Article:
Bringing all your pension pots together might seem like an obvious thing to do but, as Helen Morrissey of Royal London explains, it's not right for everyone.
It has been said that the average person will have 11 different jobs over the course of their lifetime.
If you were in your workplace pension scheme in even some of these roles, then you will have several pension pots.
While it may seem sensible to consolidate these pots so they are easier to manage there are several things you should consider before you do so.
Costs and charges to consider
The likelihood is that each pension is set up differently with different charges and you may find you incur exit fees when you combine pots.
You may also find that some of your pensions have higher charges depending on what you are invested in for instance.
It is worth going through your different pensions with a financial adviser to compare charges and making sure that the investment strategies you are invested in continue to meet your needs.
Guaranteed Annuity rates
Some older pension products have valuable benefits attached to them such as Guaranteed Annuity rates.
An annuity will pay out a fixed level of income to an individual for the rest of their lives.
The rates attached to these products can be significantly higher than those currently available and you risk throwing this extra money away by consolidating.
It is always worth checking whether any of your pensions have guaranteed annuity rates attached before making a decision.
Other hidden benefits
You may have other benefits attached to your pension that you would lose if you consolidated.
For instance, some older pension products allow you to access your pension before the age of 55.
Others may allow you to withdraw tax-free cash in excess of the current 25% limit.
Again, it is worth having a chat with a financial adviser to make sure
How big is your pot?
While having one large pot may seem simpler than having several smaller ones there are some benefits of having a smaller pot that you could miss out on by consolidating.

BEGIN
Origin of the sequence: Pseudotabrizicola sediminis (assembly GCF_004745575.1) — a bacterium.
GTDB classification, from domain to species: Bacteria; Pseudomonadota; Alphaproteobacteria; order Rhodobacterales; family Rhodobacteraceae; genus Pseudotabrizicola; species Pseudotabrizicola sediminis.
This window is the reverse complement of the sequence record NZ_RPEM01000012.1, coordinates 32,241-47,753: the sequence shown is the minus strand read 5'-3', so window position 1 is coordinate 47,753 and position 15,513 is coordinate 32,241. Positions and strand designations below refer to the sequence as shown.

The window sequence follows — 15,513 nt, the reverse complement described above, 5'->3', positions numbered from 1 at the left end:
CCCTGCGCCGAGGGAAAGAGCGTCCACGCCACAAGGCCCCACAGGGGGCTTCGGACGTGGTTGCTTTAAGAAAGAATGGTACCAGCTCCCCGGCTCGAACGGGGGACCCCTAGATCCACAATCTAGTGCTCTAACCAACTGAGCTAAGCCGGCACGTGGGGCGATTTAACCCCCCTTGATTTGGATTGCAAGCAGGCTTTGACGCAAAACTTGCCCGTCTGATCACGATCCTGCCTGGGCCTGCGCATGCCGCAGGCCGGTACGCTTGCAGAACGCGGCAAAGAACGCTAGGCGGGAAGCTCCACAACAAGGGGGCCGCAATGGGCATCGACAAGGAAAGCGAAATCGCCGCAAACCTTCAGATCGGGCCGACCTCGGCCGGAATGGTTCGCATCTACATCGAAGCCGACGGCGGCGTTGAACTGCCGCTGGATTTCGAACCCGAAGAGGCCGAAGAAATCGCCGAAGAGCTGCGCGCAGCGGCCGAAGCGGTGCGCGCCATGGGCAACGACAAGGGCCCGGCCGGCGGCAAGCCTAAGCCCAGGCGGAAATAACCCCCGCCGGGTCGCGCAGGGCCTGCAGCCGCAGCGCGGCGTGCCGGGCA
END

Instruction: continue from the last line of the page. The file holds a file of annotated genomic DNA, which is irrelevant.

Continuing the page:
For instance, if you have a defined contribution (DC) pension worth more than £10,000 that you are still saving into then if you take taxable cash from it you could fall foul of the Money Purchase Annual Allowance (MPAA).
Every pension saver has an annual allowance which is the amount you can save into a pension while still benefiting from tax relief.
For most people, this will be £40,000 per year.
However, if you access cash from a DC pension you are still paying into then this limit is cut to just £4,000 per year – this is what is called the MPAA.
However, if you take money from a pension worth less than £10,000 then you won’t trigger the MPAA.
In addition to having an Annual Allowance, pension savers also have a Lifetime Allowance – currently £1,055,000.
Taking money from your pension will usually trigger a check on whether you have reached this allowance. If you have then you may have a large tax bill.
However, you can take up to three pots of under £10,000 without it counting towards your lifetime allowance.
Speak to a professional
So, there are plenty of things to consider before making the decision to consolidate your pots.
I would recommend you speak to a financial adviser to make sure you aren’t throwing away valuable benefits.
Helen Morrissey is a pension specialist at Royal London
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